Horseback riding has been a significant part of my life for almost six years now. I’ve gotten very familiar with a wheelbarrow and shovel; I’m practically a pro at stuffing my hair into a hairnet and then into a helmet, and I’ve greeted the ground with my face many times (not of my own accord). My trainer likes to teach us “life lessons” when we’re at the barn, and while my fellow riders and I constantly gripe about these lessons, I’ve come to the realization that a lot of riding advice translates to school as well.
1. Get back in the saddle, and look up.
There’s a Mexican proverb that goes: “No es suficiente para un hombre saber montar, él debe saber cómo caer.” Most riders are very familiar with some variation of this saying, because it’s an important aspect of riding: when you fall, you need to figure out what went wrong and what you can do to fix it. You also need to be able to brush things off. I’ve had the good fortune to have only fallen off once at an actual horse show, but getting dumped in front of many onlookers is humiliating nonetheless. It was hard getting back on and reentering the show ring, but it’s an essential part of riding and an essential part of life to get over things and move on.
The college admissions process is brutal; there’s no arguing against it. Many students are lucky enough to be accepted to their top school and be done with it, but just as many students aren’t as lucky. However, I can assure the underclassmen that everything really does work out in the end, and I have a personal story to back up that claim.
I applied to six schools, evenly distributed among safeties, targets, and reaches. I expected to get into at least half of my schools, but by the end of March that expectation was crushed: I was accepted to my safety school, waitlisted at my target, and rejected everywhere else. Unlike most seniors, I didn’t get to make my own decision about my future; my decision had been made for me.
After receiving rejection letter after rejection letter, I was completely miserable and embarrassed. How could I commit to my safety school, the one school I insisted for the past four years I would never attend, and the one school that everyone and their mother seem to attend? (One of my friends even said I was “such a cliché” when I shared where I would be spending my next four years.)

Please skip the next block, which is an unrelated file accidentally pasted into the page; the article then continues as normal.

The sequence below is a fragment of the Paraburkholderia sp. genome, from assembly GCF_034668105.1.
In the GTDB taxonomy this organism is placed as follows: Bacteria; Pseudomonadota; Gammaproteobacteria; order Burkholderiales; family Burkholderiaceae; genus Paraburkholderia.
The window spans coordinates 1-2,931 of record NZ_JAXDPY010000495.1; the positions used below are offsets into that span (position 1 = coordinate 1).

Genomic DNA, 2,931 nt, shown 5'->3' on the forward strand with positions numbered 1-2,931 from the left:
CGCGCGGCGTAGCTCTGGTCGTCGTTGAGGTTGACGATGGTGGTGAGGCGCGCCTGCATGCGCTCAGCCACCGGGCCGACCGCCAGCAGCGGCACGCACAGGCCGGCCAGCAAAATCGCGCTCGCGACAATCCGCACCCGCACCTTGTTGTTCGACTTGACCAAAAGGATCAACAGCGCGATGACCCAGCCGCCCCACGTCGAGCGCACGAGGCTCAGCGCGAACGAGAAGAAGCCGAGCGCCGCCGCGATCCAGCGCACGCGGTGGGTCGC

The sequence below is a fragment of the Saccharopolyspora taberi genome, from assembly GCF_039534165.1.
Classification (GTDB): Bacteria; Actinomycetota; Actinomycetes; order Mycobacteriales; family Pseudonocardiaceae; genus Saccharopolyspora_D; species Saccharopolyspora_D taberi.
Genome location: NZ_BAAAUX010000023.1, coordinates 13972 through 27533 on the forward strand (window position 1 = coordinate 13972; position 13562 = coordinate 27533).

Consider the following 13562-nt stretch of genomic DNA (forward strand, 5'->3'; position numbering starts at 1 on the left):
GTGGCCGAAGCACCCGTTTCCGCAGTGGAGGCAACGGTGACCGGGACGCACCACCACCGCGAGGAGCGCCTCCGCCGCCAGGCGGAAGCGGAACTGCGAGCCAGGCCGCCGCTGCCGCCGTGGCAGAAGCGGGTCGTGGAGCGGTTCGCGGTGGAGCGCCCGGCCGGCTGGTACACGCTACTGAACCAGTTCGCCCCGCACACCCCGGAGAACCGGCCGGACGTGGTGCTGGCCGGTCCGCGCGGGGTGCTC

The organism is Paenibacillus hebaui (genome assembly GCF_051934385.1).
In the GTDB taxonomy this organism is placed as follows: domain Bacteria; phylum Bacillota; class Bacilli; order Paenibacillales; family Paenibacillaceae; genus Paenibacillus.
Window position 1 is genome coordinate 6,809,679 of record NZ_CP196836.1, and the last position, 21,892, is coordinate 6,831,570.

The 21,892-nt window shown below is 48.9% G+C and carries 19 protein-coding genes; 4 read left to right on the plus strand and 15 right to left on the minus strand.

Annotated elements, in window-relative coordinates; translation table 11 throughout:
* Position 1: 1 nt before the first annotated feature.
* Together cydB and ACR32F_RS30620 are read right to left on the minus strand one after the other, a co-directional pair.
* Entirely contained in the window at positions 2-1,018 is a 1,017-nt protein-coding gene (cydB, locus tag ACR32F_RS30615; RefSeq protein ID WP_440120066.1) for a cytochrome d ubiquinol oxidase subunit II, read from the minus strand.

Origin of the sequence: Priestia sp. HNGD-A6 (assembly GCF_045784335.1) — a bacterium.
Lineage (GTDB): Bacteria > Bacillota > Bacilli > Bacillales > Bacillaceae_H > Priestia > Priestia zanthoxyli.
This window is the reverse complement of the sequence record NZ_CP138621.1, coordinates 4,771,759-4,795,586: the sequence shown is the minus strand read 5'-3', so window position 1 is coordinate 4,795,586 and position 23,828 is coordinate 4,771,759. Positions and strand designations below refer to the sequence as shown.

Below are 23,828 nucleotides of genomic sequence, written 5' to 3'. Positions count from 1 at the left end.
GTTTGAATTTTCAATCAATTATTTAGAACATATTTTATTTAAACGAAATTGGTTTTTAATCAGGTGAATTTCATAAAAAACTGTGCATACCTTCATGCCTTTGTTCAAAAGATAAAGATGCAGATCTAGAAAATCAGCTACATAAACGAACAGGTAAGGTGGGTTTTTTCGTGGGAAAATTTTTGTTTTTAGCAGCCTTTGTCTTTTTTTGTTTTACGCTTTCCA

Of course it stung at first, but I realized I couldn’t mope about it. I was going to college next year, and, as my junior friends optimistically assured me, I was going to have the time of my life. It just took a little longer for me to see it for myself.
2. It’s not what you have, but what you make of it.
Hunter jumper riding is an elitist sport, and riders all know it. If a rider has a perfect horse who does everything without being asked, chances are that pair will do very well at horse shows. For those of us who don’t have money trees in our backyards, this puts us at a disadvantage. But that’s not to say that you can’t win without a “push-button” perfect horse: for those equestrians out there, 15-year old Victoria Colvin is one of the most successful hunter jumper riders in the national spotlight, but her horses are famously difficult rides.
The same can be said for college. Though the University of Maryland was far from the medium-sized, idyllic liberal arts college I had always envisioned myself attending, I ultimately realized that I had taken Maryland for granted. I was so hung up on all my rejections that I didn’t see the light at the end of the tunnel.
I have amazing opportunities waiting for me at Maryland: a spot in the honors college and a great four-year research program, as well as a full scholarship (I’m planning on using this to guilt my dad as often as possible). It may seem like I’m bragging (which I might be, just a little bit), but doesn’t everyone? Isn’t that the point of College Shirt Day and that epic moment when you finally add your college to your Facebook information? The point is, you’re going to get a good education at whatever school you attend, even if it isn’t your first choice, your second choice, or it’s your last choice. You just need to find the opportunities.
3. A good support team is essential.
Horseback riding is both an individual and a team sport, depending on whether you count the horse as a team member (most riders do). But every rider also has the support of his or her other team members: trainers and fellow riders who cheer him or her on from the sidelines every step of the way.
At school, some of my most important team members have been teachers who have helped me and supported me throughout my high school years. I’ve really appreciated all of the teachers I’ve had over my last four years, and I’d especially like to thank Mrs. Goodwin for being such an intellectual inspiration, Ms. Lee for being such an expert on the Chinese language, Mr. Brown for being one of the most entertaining, quirkiest teachers I’ve had in a while and last but not least, Mrs. Knarr for being the best teacher and journalism adviser I could ever ask for (thank you for taking the risk of bringing 10 teenagers to San Francisco!).
I entered Churchill as a short freshman who couldn’t see anything in the hallways swarming with tall upperclassmen, and I’m exiting Churchill as a short senior who still can’t see anything in the hallways. I may not have grown a lot physically, but these past four years at Churchill and Corgi Glen Farm have taught me a lot. If wisdom was reflected in height, I’d like to think I’d be around 6 feet, but, sadly, it doesn’t work that way.